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Newbury indie publisher reaches Booker Prize longlist

On this year's Booker Prize longlist is a book published by an independent publisher based in Newbury - An Island, by South African author Karen Jennings (Holland House Books).

Robert Peett is the founder and senior editor of Holland House Books, specialising in literary fiction and non-fiction, crime, and historical fiction. He is a Fellow of the Royal Society of Arts and regularly gives talks and teaches masterclasses at Reading University; these have led to paid internships in Holland House's Novella Project aimed at increasing diversity in writers and publishing professionals, supported by the Arts Council.

The Booker Prize is the leading literary award in the English speaking world, and has brought recognition, reward and readership to outstanding fiction for over five decades. Each year, the prize is awarded to what is, in the opinion of the judges, the best novel of the year written in English and published in the UK and Ireland. It is a prize that transforms the winner’s career.

An Island (50448656)
An Island (50448656)

The winner receives £50,000 as well as the £2,500 awarded to each of the six shortlisted authors. Both the winner and the shortlisted authors are guaranteed a global readership plus a dramatic increase in book sales.

Robert admits to being “essentially, surprised” when he heard An Island had been shortlisted. “Publishers are allowed to enter their best books for the prize," he said. "And then five judges read them all – and this is a very strong panel of judges. You only have to look at some of those not selected to see how tough it is. Entering An Island was in part a statement of belief in the book.”

He said that publishing Karen’s book was never in doubt. “It is a beautifully constructed, profound novel with global relevance written in, as the judges said ‘Majestic, extraordinary prose.’”

Karen Jennings Picture Carol Coelho
Karen Jennings Picture Carol Coelho

As for her chances of getting to the shortlist, he feels it is impossible to tell and they weren’t getting their hopes up. “The others are very powerful and so it is simply how the judges feel when they read them again and begin discussing. We are assuming it won’t be shortlisted, not through any lack of confidence in the book, but because it is safer.”

Holland House Books has been established nine years, but it is an achievement for an independent publisher like Holland House to be listed. As Robert explained: “Independent is a misleading term - it just means not part of a huge group. But Faber is an independent and they are a very big firm with plenty of power. We are a small press, and very few get longlisted – we are the only ones this year.”

Reaching the longlist has already brought benefits. “We have become better known, and sold rights all over the world, from the USA to Russia. Now we have to build on it. We might even get our books reviewed now – not a single major newspaper or magazine reviewed An Island.”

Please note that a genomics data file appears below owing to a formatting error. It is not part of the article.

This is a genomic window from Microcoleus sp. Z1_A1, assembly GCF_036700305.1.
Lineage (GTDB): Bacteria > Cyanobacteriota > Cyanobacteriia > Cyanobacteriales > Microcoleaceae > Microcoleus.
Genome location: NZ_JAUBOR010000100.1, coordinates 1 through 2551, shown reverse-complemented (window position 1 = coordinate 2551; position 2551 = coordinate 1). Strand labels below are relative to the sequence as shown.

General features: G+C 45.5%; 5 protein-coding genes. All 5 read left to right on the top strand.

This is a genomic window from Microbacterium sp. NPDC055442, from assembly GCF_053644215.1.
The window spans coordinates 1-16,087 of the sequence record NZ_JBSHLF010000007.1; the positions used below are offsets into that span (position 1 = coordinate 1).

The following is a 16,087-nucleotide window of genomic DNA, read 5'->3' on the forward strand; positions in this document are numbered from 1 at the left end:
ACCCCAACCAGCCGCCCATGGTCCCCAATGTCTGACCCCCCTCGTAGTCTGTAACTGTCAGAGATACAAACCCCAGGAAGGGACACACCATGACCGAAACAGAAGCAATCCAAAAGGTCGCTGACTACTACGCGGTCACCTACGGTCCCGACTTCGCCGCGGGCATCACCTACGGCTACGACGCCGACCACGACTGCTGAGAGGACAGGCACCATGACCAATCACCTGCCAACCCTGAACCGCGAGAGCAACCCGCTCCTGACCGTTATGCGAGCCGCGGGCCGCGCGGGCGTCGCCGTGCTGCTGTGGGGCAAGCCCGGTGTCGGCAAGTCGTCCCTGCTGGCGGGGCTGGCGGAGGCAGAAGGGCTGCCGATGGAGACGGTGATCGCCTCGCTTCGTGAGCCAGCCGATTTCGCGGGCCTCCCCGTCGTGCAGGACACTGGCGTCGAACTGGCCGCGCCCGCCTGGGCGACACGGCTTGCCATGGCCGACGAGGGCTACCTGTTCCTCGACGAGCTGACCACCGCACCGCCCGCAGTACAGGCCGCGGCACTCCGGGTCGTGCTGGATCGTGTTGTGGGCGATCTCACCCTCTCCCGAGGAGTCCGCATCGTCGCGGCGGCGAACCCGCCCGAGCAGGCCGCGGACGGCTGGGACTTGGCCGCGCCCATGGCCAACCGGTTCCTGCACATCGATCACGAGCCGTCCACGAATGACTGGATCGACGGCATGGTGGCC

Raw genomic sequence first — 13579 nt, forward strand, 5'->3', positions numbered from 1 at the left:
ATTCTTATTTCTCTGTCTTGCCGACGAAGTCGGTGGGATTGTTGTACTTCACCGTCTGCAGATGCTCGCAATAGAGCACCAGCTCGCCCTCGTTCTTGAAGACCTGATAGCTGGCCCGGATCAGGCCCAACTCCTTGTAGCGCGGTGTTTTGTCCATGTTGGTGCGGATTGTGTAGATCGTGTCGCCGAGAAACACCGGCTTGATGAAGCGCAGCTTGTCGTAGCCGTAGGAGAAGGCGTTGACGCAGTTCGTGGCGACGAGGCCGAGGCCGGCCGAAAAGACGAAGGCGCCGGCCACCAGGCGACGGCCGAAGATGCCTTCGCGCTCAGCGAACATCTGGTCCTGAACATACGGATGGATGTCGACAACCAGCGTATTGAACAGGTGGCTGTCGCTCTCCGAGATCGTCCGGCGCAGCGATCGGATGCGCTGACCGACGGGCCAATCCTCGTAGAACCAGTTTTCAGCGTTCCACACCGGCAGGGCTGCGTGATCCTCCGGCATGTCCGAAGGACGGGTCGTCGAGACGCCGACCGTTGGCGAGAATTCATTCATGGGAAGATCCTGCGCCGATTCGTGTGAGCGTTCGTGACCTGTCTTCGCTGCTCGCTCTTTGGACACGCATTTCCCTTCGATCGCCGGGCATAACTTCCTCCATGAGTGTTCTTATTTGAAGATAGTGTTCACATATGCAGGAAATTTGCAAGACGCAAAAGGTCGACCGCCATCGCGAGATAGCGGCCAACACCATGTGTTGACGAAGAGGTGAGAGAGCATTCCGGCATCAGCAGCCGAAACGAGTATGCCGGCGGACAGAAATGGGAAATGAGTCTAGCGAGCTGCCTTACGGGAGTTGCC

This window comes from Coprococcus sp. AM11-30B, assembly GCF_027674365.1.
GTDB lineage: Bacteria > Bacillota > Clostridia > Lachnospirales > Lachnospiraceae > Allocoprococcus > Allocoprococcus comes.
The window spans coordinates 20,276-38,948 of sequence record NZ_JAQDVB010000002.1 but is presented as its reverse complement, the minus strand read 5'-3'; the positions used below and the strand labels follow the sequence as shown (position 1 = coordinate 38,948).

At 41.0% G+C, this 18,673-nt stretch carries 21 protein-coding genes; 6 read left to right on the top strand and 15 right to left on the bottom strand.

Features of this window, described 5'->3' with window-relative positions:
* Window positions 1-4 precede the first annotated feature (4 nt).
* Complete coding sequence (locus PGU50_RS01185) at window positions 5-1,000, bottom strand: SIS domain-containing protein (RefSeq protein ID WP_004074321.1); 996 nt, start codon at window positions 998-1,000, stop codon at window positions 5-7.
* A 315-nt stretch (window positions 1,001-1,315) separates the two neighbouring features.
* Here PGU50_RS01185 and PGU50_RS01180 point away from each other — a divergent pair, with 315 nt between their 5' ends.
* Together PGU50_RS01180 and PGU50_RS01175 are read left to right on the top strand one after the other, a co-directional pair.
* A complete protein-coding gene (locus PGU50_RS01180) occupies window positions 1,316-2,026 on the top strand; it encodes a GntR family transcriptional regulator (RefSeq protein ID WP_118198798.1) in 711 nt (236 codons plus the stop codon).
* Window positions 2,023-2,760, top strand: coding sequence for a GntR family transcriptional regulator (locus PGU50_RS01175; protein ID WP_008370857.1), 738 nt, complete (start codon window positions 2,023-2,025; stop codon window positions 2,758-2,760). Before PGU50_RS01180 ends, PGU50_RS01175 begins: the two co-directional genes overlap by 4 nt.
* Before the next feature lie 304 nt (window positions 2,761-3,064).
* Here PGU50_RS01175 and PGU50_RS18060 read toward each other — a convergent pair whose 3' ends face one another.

The shortlist will be revealed on September 14.

The 2021 Booker Prize longlist is:

A Passage North, Anuk Arudpragasam (Granta Books, Granta Publications)

Second Place, Rachel Cusk, (Faber)

The Promise, Damon Galgut, (Chatto & Windus, Vintage, PRH)

The Sweetness of Water, Nathan Harris (Tinder Press, Headline, Hachette Book Group)

Klara and the Sun, Kazuo Ishiguro (Faber)

An Island, Karen Jennings (Holland House Books)

A Town Called Solace, Mary Lawson (Chatto & Windus, Vintage, PRH)

No One is Talking About This, Patricia Lockwood (Bloomsbury Circus, Bloomsbury Publishing)

The Fortune Men, Nadifa Mohamed (Viking, Penguin General, PRH)

Bewilderment, Richard Powers (Hutchinson Heinemann, PRH)

China Room, Sunjeev Sahota (Harvill Secker, Vintage, PRH)

Great Circle, Maggie Shipstead (Doubleday, Transworld Publishers, PRH)

Light Perpetual, Francis Spufford (Faber)

An Island

Samuel has lived alone for a long time; one morning he finds the sea has brought someone to offer companionship and to threaten his solitude…

A young refugee washes up unconscious on the beach of a small island inhabited by no one but Samuel, an old lighthouse keeper. Unsettled, Samuel is soon swept up in memories of his former life on the mainland: a life that saw his country suffer under colonisers, then fight for independence, only to fall under the rule of a cruel dictator; and he recalls his own part in its history. In this new man’s presence he begins to consider, as he did in his youth, what is meant by land and to whom it should belong. To what lengths will a person go in order to ensure that what is theirs will not be taken from them?

A novel about guilt and fear, friendship and rejection; about the meaning of home.

About the Author

Karen Jennings is a South African author. Her debut novel, Finding Soutbek, was shortlisted for the inaugural Etisalat Prize for African Fiction. Her memoir, Travels with my Father, was published in 2016, and in 2018 she released her debut poetry collection, Space Inhabited by Echoes. Currently living in Brazil, last year Karen completed post-doctoral research at the Federal University of Goiás on the historical relationship between science and literature, with a focus on eusocial insects. Karen works with the mentorship programmes run by Writivism and Short Story Day Africa, both of which promote writing in Africa. Her interests lie in colonialism, historically and in the lasting impact that it has had on the continent of Africa and beyond.



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